Chesterfield originally had been a regarded as a berewick of Newbold in the doomsday book, though during the Medieval period this relationship changed with Chesterfield being the prime destination.
Along the river Hipper in particular Chesterfield gained a reputation for leather tanning in this period and its prominence was confirmed in 1204 with the granting of a market charter. It is reasonable to expect that there was a market before this date, located on the north side of the current St Mary’s church, though sometime after the granting of the charter, the market moved to its’ current position. In all likelihood, this would have occurred over a period of years. The success of the Market is largely due to the geographical position of Chesterfield. Livestock and woollen products farmed in the peak district would have been traded with arable products farmed in Lincolnshire. There was also a trade in salt from Cheshire, which is still reflected in street names such as Saltergate. In essence, most of the trade was East- West.
At the start of the industrial revolution, Chesterfield and its’ surrounding areas sat upon large coal reserves and the growth of areas that make up much of the Modern town, such as Brampton, Whittington and Hasland can be attributed to mining and the development of a manufacturing base. Pottery, Engineering and beauty products made at Robinsons as well as coalmining and coal product manufactures were the prevalent industries, effectively until the 1980’s.It is a little known fact in this period that Chesterfield was the first town in Britan to have electric street lighting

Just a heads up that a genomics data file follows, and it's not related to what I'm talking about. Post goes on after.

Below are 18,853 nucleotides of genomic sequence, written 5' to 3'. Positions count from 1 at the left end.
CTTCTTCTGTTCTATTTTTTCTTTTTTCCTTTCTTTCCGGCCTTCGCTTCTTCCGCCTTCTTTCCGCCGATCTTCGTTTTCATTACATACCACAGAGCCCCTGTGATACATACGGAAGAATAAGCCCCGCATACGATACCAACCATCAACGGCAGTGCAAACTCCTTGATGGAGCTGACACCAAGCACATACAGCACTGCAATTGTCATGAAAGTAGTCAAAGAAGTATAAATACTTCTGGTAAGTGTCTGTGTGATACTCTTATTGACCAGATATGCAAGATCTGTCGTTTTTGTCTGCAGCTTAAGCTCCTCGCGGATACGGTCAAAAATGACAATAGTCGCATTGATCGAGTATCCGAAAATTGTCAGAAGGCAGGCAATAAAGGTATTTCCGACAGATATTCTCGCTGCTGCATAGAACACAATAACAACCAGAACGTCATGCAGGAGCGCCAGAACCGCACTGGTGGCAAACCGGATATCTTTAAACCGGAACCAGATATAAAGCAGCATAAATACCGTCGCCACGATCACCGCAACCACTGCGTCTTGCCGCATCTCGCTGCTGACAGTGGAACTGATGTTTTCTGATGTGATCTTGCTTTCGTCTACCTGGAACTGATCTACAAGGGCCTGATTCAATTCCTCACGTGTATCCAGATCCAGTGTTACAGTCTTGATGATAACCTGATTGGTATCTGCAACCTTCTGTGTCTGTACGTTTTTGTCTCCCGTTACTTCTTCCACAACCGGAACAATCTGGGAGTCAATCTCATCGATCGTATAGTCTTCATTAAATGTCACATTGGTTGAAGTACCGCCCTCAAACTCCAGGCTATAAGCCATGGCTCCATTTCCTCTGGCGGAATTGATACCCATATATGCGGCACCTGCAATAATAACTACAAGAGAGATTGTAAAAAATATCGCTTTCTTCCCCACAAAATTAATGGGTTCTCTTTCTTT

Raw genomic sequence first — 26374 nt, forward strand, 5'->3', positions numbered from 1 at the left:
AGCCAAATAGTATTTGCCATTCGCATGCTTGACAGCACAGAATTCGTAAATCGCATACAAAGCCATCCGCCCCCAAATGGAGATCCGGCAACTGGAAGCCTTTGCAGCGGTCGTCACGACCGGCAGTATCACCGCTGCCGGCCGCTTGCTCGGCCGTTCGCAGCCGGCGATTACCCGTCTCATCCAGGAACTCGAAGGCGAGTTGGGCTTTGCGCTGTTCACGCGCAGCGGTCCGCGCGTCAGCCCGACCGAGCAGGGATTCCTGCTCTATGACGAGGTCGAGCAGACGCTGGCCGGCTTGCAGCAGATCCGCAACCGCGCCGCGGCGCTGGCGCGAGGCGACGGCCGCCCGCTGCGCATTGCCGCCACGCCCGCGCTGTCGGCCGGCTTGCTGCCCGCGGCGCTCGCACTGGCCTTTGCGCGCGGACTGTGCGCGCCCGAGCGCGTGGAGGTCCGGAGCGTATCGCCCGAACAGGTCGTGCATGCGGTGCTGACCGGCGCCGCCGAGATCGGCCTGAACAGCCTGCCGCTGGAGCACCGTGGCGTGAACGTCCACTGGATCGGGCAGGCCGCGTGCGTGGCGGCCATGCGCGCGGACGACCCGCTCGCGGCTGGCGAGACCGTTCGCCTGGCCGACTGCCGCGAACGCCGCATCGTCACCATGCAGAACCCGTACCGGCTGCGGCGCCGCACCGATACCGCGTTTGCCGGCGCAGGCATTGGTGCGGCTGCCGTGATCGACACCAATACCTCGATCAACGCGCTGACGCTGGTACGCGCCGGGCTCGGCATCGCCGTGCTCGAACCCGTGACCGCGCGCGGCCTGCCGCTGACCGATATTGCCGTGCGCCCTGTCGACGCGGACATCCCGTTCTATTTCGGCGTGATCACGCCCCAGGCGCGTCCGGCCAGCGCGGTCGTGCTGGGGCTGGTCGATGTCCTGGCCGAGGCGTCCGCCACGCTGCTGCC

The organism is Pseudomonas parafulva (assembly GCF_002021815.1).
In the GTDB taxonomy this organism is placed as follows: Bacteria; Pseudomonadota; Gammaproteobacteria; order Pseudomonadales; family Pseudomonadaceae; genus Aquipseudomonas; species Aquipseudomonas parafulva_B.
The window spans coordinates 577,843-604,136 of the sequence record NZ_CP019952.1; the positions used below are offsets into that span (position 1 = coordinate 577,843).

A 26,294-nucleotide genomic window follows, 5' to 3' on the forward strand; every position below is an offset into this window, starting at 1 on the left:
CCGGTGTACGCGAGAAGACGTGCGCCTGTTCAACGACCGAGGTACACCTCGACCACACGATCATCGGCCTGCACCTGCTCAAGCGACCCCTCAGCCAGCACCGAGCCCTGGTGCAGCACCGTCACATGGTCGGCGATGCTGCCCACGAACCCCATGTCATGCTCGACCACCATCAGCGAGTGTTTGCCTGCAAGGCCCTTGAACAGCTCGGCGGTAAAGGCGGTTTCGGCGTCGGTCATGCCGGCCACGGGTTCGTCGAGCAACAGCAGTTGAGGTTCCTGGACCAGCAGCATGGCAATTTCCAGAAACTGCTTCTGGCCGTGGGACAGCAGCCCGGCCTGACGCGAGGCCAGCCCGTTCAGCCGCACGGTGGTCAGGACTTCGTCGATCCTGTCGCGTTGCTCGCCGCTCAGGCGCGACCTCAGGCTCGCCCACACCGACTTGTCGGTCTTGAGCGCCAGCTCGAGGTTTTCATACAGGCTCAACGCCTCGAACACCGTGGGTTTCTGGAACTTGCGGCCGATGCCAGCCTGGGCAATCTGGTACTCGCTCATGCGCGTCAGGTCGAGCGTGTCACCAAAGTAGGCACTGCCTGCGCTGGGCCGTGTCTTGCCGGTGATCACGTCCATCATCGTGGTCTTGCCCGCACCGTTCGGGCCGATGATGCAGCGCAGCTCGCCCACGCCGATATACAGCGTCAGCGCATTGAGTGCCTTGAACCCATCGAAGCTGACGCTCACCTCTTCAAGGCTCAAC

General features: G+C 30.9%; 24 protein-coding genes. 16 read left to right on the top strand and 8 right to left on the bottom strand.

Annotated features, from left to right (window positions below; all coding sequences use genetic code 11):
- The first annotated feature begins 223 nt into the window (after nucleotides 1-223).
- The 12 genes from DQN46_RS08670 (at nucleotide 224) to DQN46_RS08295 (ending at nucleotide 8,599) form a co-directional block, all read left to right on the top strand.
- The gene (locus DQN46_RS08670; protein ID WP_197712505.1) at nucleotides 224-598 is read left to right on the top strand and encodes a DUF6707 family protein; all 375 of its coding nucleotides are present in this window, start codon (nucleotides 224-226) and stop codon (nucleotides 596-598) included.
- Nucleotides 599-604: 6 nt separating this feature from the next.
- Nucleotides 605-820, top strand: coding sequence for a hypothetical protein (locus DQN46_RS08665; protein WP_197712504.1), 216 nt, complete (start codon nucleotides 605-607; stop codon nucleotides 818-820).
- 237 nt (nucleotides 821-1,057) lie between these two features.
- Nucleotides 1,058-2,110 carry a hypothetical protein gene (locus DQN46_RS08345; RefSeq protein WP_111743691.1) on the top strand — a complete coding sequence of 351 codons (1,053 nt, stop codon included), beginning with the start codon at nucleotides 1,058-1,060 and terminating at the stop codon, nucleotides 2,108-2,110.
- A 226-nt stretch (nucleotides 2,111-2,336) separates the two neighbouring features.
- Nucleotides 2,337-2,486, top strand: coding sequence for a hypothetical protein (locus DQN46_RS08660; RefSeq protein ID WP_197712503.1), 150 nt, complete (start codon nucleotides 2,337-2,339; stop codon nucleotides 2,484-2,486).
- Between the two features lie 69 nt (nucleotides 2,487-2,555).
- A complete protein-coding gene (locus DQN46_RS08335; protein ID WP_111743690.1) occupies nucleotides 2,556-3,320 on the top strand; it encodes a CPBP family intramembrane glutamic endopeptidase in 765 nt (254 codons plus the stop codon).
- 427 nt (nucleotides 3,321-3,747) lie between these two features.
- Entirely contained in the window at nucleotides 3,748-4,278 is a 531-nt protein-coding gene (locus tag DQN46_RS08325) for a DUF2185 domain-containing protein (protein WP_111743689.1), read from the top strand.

From the 1960’s Royal mail became the towns’ largest single employer, with many functions such as accountancy and IT being performed in the town. Today, Chesterfield retains much of its’ historic character in the town centre, despite recent shopping developments, particularly on Vicar Lane, and has latterly been the benefactor of substantial regeneration of some of its’ old industrial sites within the borough and beyond.
 Getting in
 By Bus
Stagecoach Express coaches run to and from Sheffield.
National Express coaches run all over England, some routes stopping at Chesterfield.
GorillaBus  operate services to Liverpool, Manchester, Yorkshire and Birmingham.
As usual, there is a much reduced service on Sundays.
 By Car
Chesterfield is close to the M1 motorway and is reached via the A617. However, from Sheffield, it is probably quicker to use the A61. If approaching from the north via the M1, it is recommended that you exit the M1 at Junction 29, as this is considerably quicker. (Junction 30 will also be signposted towards Chesterfield, but that route is a slower journey.
Once you are in Chesterfield, there are some spacious car parks dotted around the town centre. Most of these have a moderate parking charge.
 By Train
Frequent trains link Chesterfield with Sheffield, Derby, Manchester, Leicester and London.If you want to travel on a local train into the Peak District: Hathersage, Edale and Hope, these can be reached from Chesterfield by changing at Sheffield. Through tickets are available.
 Get around
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Premier Inn - Chesterfield West (Highwayman Pub A619)
Travel Lodge (A61 North of Town )
 Get out